At Food and Diet we understand the need to keep variety in your menu regardless of your weight loss plan or lifestyle.
Diet food (or dietetic food) refers to any food or drink whose recipe has been altered in some way to make it part of a body modification diet. Although the usual intention is weight loss and change in body type, sometimes the intention is to aid in gaining weight or muscle as in bodybuilding supplements.
In addition to diet other words or phrases are used to identify and describe these foods including light or lite, low calorie, low fat, no fat, fat free, no sugar, sugar free, and zero calorie. In some areas use of these terms may be regulated by law. For example in the U.S. a product labeled low fat must not contain more than 3 grams of fat per serving; and to be labeled fat free it must contain less than 0.5 grams of fat per serving.
We know there is nothing more difficult than trying to lose weight. Whether you have to lose 10 pounds or 100 pounds, the commitment required is the same. Getting in shape is something we all know we need to do. We are dedicated to bringing you the information, recipes, reviews, and support you need to reach your goal and keep the weight off.
The process of making a diet version of a food usually requires finding an acceptable low calorie substitute for some high calorie ingredient. This can be as simple as replacing some or all of the food's sugar with a sugar substitute as is common with diet soft drinks such as Coca-Cola (for example Diet Coke). In some snacks, the food may be baked instead of fried thus reducing the calories. In other cases, low fat ingredients may be used as replacements.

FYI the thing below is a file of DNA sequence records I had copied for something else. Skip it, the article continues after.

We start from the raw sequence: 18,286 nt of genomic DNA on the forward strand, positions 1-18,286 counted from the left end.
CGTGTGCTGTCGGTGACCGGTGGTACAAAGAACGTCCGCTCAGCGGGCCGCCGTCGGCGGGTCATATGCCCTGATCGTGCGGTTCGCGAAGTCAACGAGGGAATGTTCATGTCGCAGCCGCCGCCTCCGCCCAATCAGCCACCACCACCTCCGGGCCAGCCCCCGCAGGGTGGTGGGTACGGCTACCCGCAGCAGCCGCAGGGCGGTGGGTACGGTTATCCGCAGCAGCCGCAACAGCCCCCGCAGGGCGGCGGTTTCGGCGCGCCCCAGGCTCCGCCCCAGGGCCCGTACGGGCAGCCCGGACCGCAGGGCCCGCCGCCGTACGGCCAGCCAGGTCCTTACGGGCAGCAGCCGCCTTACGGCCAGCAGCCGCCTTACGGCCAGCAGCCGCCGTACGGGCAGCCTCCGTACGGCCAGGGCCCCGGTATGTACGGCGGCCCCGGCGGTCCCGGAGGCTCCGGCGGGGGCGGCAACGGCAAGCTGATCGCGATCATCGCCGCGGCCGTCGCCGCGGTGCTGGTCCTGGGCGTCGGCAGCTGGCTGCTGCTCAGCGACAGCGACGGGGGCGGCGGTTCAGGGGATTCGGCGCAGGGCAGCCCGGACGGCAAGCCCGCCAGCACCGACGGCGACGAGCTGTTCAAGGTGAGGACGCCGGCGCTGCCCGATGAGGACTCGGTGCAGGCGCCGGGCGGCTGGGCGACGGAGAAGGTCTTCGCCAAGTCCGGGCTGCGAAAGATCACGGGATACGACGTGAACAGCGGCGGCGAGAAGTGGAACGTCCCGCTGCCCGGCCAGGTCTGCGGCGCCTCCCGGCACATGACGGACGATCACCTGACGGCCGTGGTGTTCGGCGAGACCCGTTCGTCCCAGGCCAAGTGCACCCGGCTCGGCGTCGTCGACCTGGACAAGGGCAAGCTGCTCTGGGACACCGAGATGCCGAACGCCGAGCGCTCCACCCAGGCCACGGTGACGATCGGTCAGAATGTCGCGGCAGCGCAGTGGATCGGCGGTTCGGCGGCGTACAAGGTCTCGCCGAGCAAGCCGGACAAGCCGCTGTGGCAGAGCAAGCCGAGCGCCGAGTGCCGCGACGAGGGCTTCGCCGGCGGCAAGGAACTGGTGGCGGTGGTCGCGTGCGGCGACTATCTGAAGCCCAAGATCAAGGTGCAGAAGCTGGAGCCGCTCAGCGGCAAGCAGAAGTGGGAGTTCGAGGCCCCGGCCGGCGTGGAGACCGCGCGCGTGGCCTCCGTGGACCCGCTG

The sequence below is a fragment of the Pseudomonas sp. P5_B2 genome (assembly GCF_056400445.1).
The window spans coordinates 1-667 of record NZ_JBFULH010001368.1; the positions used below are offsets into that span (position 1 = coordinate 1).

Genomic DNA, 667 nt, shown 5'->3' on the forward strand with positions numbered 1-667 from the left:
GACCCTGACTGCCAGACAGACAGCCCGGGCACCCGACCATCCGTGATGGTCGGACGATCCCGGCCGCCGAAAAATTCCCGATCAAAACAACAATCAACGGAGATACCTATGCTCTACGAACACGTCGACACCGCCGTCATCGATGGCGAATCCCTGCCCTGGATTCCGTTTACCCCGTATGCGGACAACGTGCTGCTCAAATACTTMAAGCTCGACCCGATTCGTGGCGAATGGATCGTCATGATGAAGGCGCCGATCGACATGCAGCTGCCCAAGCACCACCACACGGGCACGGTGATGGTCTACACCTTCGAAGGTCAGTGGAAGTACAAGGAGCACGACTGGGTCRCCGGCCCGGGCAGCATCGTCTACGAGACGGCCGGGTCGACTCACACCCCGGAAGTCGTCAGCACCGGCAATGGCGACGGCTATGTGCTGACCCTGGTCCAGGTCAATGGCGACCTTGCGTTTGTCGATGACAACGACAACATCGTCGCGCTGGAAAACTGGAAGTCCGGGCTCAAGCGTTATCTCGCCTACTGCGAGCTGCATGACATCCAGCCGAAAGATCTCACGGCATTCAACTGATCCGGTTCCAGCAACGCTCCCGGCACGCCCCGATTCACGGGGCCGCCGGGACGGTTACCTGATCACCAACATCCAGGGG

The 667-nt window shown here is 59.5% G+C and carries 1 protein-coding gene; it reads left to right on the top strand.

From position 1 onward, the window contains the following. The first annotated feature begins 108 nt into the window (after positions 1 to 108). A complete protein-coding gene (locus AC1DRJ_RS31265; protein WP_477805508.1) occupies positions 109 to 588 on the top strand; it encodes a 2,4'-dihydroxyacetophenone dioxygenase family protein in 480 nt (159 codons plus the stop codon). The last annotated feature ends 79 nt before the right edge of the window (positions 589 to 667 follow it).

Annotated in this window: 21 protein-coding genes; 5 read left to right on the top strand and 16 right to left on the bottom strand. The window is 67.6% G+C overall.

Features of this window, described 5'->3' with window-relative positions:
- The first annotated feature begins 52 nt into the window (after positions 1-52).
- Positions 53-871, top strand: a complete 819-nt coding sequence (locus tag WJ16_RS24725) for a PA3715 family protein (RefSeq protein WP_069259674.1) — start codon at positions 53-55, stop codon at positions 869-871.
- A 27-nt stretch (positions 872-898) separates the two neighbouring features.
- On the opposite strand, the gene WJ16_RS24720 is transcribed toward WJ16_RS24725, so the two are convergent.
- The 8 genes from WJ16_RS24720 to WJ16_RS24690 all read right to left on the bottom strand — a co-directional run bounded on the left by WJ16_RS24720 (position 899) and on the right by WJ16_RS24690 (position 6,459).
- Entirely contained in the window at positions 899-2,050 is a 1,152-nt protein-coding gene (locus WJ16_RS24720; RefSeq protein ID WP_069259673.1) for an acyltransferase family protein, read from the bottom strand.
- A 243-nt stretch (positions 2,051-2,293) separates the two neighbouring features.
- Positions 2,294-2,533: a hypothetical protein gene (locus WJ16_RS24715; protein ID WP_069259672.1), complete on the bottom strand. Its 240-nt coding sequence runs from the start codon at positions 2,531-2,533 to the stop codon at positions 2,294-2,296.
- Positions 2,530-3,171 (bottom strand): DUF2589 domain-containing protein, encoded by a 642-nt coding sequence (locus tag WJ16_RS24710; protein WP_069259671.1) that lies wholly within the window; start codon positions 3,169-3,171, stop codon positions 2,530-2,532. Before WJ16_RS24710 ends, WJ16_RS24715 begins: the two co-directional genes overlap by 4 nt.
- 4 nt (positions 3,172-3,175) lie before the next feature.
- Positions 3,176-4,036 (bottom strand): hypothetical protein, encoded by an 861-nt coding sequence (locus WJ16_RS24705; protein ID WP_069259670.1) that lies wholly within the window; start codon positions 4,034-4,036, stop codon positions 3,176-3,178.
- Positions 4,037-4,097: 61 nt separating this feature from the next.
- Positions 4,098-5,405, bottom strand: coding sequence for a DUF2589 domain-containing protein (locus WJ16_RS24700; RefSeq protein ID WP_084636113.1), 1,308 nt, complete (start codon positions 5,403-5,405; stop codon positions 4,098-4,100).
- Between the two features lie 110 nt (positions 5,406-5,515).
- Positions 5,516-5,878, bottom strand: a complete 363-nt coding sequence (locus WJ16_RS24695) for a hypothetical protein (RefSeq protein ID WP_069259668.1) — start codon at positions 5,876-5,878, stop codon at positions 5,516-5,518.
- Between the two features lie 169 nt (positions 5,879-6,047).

In whole grain foods, the higher fiber content effectively displaces some of the starch component of the flour. Since certain fibers have no calories, this results in a modest caloric reduction. Another technique relies on the intentional addition of other reduced-calorie ingredients, such as resistant starch or dietary fiber, to replace part of the flour and achieve a more significant caloric reduction.
In diet foods which replace the sugar with lower-calorie substitutes, there is some controversy based around the possibility that the sugar substitutes used to replace sugar are themselves harmful. Even if this question is satisfactorily resolved (which remains unlikely at this time), the question still remains as to whether the benefits of caloric reduction would outweigh the potential loss.
In many low-fat and fat-free foods the fat is replaced with sugar, flour, or other full-calorie ingredients, and the reduction in caloric value is small, if any. Furthermore, excess, digestible sugar, as well as an excess of any macro-nutrient, can be stored as fat.
Disclaimer: This website is for information purposes only. By providing the information contained herein we are not diagnosing, treating, curing, mitigating, or preventing any type of disease or medical condition. Before beginning any type of natural, integrative or conventional treatment regime, it is advisible to seek the advice of a licensed healthcare professional.